How to Add Third-Party Library in Angular CLI

December 22, 2017 3 min read Angular Angular CLI

Today, we're going to figure out what are the ways to install and use third-party libraries in an Angular CLI project.

Using ES6 Modules

The easiest way to add third-party libraries is to use ES6 Modules. A library, which is exported declaratively, could be loaded in a few straightforward steps.

Let’s simulate this way by installing Lodash in our project:

npm install lodash

Yay, Lodash is installed! - now let’s use it:

Now that isEmpty is imported - we’re able to invoke that method. But what will happen when we import this method like that way in another file? Will it be loaded twice?

Basically, ES6 Modules are singletons. So, if a module is imported multiple times, we can be sure it will be evaluated and loaded into the bundle only once.

In practice, we “cherry-picked” the isEmpty method of Lodash specifically in order to reduce the bundle size.

Note: If you want to enable tree-shaking by Webpack - you should consider installing lodash-es and importing the methods out of it (for instance: import isEmpty from 'lodash-es/isEmpty').

Global Scripts & Styles

ES6 Modules are a superb way to use third-party libraries. However, not all the third-party libraries support it, such as jQuery, Bootstrap and more. Don’t be panic - Angular CLI provides a declarative way to handle these libraries through the .angular-cli.json file.

To explain - let’s install Bootstrap 4 which is based on jQuery and Popper.js:

npm install jquery
npm install popper.js
npm install bootstrap@next

Popper.js arrives with its typings file, thus we don’t have to install for it. Let’s install the other typings:

npm install @types/jquery --save-dev
npm install @types/bootstrap --save-dev

Note: We use typings modules for getting the desired autocomplete functionality in the IDE.

As an additional step, we open Then, we should add jQuery and Bootstrap to the types array so the TypeScript compiler will recognize those:

"types": [

All right, the libraries were installed - but now we’d like to figure out how to inject them. The first step will be to open to the .angular-cli.json file.

Now, we should look for the injected scripts array and add the relevant files of jQuery, Popper.js and Bootstrap:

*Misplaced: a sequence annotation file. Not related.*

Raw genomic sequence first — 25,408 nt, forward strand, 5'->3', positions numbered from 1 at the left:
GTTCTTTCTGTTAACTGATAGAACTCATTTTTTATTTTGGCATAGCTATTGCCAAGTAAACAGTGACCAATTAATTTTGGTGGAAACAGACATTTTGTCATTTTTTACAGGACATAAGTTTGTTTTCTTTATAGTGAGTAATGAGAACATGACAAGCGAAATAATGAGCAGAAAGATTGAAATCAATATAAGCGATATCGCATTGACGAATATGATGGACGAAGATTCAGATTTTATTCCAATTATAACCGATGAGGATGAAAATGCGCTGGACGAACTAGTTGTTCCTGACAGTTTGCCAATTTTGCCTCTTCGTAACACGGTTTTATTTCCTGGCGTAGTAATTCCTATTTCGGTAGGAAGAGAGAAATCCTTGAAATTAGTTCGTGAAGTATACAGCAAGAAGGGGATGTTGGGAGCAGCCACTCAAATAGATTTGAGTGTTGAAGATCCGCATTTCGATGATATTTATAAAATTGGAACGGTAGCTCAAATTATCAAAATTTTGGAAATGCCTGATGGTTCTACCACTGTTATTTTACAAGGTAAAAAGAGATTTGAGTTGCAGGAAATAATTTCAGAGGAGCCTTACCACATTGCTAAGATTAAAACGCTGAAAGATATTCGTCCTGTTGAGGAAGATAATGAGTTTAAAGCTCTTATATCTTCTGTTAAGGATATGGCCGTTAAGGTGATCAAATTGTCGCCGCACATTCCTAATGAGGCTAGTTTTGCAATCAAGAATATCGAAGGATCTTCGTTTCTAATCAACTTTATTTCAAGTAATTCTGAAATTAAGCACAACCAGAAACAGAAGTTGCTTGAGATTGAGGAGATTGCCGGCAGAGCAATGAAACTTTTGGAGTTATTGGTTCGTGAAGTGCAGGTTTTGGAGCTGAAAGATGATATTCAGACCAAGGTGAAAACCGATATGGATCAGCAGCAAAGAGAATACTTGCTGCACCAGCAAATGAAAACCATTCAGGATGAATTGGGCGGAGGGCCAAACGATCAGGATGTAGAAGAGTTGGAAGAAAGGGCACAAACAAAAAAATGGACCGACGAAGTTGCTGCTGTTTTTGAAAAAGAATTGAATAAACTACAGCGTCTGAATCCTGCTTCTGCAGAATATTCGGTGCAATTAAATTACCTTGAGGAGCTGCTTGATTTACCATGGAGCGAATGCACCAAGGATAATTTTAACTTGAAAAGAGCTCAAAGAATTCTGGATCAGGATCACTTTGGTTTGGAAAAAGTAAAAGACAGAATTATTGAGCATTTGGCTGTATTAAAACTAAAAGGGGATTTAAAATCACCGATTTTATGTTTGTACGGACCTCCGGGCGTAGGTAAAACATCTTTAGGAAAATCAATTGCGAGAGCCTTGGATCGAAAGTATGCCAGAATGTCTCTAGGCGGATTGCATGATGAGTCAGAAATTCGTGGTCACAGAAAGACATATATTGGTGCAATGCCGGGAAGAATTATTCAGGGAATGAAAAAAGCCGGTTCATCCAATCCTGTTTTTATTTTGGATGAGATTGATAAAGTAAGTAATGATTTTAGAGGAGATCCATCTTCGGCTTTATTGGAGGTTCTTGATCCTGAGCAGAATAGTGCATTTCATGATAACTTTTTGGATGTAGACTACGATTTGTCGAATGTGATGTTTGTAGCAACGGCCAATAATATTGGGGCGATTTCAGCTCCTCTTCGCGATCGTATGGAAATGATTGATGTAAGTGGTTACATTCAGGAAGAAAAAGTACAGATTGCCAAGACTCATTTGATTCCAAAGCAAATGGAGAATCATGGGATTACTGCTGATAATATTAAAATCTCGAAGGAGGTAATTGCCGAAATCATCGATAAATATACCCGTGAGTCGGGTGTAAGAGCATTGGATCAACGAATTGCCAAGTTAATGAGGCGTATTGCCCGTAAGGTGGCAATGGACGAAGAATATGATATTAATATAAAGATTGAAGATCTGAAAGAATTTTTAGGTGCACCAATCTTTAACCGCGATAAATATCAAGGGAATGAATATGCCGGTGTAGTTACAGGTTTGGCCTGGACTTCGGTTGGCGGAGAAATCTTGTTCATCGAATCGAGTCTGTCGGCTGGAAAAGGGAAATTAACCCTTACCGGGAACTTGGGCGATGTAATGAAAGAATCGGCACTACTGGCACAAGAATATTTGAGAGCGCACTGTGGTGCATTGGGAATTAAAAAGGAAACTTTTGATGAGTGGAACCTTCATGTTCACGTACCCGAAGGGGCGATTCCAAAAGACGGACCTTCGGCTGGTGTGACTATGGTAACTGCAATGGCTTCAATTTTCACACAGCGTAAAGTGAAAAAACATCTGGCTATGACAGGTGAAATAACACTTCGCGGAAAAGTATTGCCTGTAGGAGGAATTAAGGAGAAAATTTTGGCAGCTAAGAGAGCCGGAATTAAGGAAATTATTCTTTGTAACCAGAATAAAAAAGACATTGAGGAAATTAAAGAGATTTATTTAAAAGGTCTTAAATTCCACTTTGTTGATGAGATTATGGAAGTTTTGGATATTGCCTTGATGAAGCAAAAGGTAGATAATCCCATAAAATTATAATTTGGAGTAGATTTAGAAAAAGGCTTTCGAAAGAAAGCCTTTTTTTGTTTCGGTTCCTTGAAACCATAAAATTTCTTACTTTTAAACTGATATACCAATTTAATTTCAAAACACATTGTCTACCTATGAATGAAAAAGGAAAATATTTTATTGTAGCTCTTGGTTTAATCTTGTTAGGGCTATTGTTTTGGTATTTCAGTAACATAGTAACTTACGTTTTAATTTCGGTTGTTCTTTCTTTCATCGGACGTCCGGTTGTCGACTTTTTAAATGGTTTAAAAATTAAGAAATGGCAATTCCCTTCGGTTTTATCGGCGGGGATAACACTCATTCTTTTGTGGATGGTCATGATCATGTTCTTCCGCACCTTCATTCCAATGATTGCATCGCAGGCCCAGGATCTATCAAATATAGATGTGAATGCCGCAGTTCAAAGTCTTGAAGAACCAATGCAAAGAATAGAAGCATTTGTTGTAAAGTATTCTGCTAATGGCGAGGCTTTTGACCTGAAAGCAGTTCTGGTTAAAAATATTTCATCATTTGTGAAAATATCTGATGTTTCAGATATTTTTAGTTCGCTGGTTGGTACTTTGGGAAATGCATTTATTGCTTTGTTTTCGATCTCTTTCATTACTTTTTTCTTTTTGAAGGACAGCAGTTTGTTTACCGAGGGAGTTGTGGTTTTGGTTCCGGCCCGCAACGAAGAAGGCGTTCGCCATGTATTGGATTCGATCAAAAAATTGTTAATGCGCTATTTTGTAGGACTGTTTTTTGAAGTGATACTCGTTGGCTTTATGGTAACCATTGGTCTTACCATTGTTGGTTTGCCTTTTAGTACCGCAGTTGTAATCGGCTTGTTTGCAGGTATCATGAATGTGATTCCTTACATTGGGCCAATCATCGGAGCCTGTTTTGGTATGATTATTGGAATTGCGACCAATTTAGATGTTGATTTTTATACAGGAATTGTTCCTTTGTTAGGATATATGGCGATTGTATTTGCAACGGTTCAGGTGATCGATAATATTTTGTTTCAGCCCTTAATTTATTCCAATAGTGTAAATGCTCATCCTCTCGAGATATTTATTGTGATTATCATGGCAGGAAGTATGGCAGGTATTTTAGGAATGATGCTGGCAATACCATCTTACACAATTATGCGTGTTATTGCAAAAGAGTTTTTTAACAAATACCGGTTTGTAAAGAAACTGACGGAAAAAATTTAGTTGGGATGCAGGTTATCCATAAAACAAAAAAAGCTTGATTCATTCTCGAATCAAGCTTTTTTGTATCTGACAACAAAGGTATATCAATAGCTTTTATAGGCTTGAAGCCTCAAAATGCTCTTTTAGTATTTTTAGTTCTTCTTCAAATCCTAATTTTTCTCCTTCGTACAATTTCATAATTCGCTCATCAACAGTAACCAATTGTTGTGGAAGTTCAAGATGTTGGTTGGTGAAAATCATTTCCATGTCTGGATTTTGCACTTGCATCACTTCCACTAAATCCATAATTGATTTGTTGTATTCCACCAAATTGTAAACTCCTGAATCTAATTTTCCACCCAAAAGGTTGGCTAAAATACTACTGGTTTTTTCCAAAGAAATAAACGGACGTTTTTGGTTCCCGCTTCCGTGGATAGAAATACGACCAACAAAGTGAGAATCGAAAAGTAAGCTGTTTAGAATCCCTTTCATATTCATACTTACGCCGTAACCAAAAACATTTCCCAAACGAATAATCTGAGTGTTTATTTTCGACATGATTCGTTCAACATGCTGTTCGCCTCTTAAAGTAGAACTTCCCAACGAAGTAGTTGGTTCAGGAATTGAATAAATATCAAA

In like manner, we’ll add the styles file of Bootstrap to the injected styles array:

Well, what we did here, is to load the third-party’s scripts before that the Angular application starts to initialize. In fact, that’s the equivalent of injecting these files as scripts tags of index.html, which means these scripts are on the global scope or in other words - on the Window object. Just like that, the styles are injected as link tags.

Here’s the result:

Retrieving jQuery from the global scope

Retrieving jQuery from the global scope

External Assets

So far we examined adding of third-party libraries using ES6 Modules and global sources. Our mission now is to add a third-party library that includes some additional resources.

Iconic is a perfect choice. Let’s install it:

npm install open-iconic

Like before, we should navigate to .angular-cli.json file and find the injected assets. But, suppose we want to inject all the SVGs which are provided by that third-party - by now, we injected each file specifically. So, how should we do that?

One option on the table is copying of the SVGs directory into our codebase manually. However, we don’t want to mingle with an external code. Against that - Angular CLI supports injecting of external assets using node-glob.

Here’s the way to inject the whole directory:

It means that all SVGs are available to be bundled and served as part of assets - we just have to access it.

Take an example that uses a specific SVG:

An example that uses a specific SVG

Using a specific SVG


We introduced three different use-cases for adding a third-party library into our Angular CLI project: ES6 Modules, scripts & styles on the global scope and importing of external assets.

The sample project is available here.

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